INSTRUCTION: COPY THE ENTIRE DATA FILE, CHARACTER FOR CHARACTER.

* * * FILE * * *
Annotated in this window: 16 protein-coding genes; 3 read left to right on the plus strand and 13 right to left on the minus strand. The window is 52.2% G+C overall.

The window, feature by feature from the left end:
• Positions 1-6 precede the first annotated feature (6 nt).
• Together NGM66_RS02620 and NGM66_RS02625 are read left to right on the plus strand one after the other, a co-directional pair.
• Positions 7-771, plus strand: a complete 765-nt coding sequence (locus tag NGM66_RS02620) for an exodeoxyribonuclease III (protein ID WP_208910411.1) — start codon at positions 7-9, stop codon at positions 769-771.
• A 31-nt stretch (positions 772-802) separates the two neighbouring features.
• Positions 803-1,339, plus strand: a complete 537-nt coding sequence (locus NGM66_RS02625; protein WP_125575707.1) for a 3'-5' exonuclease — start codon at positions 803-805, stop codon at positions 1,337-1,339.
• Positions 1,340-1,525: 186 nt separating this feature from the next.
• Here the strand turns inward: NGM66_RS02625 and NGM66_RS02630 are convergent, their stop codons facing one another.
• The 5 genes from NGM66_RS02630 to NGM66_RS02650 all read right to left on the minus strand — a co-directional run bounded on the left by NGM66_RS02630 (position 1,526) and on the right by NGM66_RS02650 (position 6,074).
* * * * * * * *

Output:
Annotated in this window: 16 protein-coding genes; 3 read left to right on the plus strand and 13 right to left on the minus strand. The window is 52.2% G+C overall.

The window, feature by feature from the left end:
• Positions 1-6 precede the first annotated feature (6 nt).
• Together NGM66_RS02620 and NGM66_RS02625 are read left to right on the plus strand one after the other, a co-directional pair.
• Positions 7-771, plus strand: a complete 765-nt coding sequence (locus tag NGM66_RS02620) for an exodeoxyribonuclease III (protein ID WP_208910411.1) — start codon at positions 7-9, stop codon at positions 769-771.
• A 31-nt stretch (positions 772-802) separates the two neighbouring features.
• Positions 803-1,339, plus strand: a complete 537-nt coding sequence (locus NGM66_RS02625; protein WP_125575707.1) for a 3'-5' exonuclease — start codon at positions 803-805, stop codon at positions 1,337-1,339.
• Positions 1,340-1,525: 186 nt separating this feature from the next.
• Here the strand turns inward: NGM66_RS02625 and NGM66_RS02630 are convergent, their stop codons facing one another.
• The 5 genes from NGM66_RS02630 to NGM66_RS02650 all read right to left on the minus strand — a co-directional run bounded on the left by NGM66_RS02630 (position 1,526) and on the right by NGM66_RS02650 (position 6,074).